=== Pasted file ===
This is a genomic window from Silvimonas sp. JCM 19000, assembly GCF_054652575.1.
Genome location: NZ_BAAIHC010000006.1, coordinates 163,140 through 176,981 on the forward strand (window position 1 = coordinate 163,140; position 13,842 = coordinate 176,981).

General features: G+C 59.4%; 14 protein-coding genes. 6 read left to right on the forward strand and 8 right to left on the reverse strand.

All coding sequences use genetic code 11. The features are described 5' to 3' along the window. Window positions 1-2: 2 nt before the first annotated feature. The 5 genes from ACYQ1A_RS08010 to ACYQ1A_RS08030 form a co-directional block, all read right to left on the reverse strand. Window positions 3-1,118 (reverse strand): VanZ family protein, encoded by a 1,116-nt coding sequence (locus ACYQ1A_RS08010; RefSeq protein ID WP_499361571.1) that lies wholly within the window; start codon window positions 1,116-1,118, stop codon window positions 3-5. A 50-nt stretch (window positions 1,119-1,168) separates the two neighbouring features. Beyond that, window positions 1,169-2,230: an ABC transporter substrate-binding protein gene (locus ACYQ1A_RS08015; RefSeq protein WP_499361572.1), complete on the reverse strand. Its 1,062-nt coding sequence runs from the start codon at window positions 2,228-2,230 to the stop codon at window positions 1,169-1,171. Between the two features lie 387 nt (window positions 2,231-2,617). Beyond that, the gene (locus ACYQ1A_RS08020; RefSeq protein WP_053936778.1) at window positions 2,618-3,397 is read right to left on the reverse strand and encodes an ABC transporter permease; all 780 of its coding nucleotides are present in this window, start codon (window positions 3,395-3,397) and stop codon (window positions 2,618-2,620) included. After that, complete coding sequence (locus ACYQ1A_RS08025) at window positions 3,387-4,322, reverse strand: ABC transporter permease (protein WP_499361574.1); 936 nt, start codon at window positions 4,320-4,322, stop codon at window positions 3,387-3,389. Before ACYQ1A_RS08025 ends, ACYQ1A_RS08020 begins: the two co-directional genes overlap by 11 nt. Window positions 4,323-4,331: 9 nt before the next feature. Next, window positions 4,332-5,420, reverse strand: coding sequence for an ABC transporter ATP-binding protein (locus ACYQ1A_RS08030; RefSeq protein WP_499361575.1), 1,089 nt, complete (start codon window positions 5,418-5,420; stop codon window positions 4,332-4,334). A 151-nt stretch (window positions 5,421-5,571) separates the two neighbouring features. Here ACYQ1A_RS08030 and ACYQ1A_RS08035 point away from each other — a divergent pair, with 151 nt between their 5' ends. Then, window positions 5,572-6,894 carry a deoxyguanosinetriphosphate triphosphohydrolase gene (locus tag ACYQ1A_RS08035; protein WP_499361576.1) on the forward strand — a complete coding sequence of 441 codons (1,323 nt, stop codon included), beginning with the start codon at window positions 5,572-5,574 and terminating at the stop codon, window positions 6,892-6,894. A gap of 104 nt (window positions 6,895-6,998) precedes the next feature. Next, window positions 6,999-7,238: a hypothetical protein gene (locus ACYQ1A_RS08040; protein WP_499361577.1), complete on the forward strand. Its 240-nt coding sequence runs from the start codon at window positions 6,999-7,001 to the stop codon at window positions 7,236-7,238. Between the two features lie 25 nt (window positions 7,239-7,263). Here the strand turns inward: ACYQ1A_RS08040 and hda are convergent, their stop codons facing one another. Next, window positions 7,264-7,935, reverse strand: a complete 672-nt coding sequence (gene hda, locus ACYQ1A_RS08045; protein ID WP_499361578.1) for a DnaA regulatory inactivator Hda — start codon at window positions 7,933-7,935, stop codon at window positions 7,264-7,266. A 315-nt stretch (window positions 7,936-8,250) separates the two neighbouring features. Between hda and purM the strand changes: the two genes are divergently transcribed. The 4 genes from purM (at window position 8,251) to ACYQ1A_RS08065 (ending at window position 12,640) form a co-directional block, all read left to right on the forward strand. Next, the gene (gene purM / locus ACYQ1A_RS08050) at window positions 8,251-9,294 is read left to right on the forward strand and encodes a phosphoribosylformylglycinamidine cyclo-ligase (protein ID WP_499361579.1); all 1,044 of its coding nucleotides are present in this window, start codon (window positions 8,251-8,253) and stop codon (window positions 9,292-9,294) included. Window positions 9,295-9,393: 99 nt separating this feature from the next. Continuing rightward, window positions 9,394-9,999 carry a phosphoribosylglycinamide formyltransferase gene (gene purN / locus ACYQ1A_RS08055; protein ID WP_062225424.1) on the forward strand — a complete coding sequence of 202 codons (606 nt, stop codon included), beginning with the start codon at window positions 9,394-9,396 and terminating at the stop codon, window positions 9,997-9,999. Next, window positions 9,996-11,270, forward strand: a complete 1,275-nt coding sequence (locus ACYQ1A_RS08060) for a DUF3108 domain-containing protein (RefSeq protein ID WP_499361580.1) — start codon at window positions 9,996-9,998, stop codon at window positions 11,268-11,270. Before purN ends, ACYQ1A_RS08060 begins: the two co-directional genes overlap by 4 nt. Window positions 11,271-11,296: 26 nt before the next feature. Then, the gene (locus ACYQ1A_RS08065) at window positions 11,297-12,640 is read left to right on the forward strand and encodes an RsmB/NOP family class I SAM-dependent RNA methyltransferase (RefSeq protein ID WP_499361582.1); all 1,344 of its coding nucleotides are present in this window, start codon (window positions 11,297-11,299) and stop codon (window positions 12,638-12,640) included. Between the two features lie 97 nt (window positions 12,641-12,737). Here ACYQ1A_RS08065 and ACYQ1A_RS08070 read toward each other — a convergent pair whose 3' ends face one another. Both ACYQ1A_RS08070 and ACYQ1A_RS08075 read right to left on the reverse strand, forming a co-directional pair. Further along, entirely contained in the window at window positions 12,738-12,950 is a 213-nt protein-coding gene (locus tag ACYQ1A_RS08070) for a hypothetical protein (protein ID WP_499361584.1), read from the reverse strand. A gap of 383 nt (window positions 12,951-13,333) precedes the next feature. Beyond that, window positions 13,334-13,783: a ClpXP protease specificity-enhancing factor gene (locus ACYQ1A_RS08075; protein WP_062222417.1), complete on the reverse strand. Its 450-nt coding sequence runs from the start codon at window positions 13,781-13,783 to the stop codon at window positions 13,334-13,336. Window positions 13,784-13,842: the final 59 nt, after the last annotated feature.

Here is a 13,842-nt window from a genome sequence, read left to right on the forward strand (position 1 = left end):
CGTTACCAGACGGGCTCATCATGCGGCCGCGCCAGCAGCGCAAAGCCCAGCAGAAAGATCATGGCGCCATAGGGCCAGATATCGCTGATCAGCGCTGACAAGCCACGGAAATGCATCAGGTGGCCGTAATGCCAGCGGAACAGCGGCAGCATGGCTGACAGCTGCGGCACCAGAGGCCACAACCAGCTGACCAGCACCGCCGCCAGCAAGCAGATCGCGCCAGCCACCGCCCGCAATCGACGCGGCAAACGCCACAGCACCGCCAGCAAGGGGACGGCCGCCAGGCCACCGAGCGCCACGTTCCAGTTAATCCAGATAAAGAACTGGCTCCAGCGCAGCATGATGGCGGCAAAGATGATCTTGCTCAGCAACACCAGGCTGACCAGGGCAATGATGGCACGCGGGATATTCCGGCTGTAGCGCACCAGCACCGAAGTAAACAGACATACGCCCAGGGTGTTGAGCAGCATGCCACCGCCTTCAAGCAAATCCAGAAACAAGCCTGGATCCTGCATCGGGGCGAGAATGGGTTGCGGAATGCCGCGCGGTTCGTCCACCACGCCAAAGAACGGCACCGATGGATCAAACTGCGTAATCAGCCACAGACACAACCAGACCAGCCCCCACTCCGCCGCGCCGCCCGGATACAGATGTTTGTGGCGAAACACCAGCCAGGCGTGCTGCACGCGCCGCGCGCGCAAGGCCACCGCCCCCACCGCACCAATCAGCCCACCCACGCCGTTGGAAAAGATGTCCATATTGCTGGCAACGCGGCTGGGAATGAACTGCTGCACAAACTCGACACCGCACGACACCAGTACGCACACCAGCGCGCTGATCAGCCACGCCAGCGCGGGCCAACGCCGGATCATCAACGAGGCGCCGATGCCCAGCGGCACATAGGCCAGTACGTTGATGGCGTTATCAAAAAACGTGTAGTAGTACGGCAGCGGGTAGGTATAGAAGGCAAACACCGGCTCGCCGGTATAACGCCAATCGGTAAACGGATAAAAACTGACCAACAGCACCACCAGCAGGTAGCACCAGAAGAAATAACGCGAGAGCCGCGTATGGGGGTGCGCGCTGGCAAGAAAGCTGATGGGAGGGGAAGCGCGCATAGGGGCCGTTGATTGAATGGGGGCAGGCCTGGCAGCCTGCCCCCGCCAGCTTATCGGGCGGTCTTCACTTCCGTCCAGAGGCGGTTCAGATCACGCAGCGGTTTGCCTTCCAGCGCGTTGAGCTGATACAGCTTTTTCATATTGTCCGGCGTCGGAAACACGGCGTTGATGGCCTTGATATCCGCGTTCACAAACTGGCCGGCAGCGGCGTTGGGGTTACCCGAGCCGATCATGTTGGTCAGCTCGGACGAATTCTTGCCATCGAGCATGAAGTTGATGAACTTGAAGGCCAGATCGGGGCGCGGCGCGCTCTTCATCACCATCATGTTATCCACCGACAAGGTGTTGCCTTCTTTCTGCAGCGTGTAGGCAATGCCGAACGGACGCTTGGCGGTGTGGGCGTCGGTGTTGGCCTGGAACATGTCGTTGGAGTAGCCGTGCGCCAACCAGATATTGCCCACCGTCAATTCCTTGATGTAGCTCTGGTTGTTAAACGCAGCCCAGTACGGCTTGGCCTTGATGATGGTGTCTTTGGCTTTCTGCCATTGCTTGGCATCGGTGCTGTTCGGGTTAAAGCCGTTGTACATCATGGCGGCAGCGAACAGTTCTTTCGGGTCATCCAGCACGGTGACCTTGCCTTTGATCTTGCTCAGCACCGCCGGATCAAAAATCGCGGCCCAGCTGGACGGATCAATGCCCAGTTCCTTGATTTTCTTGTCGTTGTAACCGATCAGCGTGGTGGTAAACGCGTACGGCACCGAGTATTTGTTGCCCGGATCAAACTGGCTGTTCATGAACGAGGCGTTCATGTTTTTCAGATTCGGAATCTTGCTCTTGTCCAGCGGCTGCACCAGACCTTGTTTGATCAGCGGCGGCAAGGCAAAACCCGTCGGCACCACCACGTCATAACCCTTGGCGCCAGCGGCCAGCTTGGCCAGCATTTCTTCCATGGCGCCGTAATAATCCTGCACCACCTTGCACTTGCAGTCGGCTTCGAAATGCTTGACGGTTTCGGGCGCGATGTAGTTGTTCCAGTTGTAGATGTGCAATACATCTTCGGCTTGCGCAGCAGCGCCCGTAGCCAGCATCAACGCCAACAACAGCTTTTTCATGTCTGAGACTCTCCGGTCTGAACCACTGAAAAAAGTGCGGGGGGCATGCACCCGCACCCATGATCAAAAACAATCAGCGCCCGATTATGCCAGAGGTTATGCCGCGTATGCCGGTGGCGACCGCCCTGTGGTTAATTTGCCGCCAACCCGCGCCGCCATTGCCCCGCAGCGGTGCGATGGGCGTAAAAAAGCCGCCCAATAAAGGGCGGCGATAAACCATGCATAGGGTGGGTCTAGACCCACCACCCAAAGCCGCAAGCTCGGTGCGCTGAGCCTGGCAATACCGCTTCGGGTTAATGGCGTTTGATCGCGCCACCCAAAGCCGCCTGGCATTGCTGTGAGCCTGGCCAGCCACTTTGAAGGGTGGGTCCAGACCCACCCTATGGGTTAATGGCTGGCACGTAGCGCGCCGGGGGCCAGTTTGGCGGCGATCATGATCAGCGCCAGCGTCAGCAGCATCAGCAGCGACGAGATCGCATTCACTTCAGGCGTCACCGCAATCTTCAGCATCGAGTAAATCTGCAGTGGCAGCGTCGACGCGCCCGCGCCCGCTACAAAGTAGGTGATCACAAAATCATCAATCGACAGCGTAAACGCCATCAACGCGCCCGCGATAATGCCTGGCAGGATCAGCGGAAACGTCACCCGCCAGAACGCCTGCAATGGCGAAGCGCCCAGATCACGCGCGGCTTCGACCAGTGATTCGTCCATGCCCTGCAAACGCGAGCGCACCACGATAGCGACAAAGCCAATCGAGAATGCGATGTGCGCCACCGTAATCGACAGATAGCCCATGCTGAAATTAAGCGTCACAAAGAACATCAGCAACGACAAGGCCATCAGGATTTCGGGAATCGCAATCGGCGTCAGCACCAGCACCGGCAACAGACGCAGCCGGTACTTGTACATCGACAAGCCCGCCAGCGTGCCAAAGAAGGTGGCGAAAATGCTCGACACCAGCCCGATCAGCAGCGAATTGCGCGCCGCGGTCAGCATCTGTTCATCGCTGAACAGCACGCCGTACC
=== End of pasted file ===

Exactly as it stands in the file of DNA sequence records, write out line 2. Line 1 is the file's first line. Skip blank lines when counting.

Genome location: NZ_BAAIHC010000006.1, coordinates 163,140 through 176,981 on the forward strand (window position 1 = coordinate 163,140; position 13,842 = coordinate 176,981).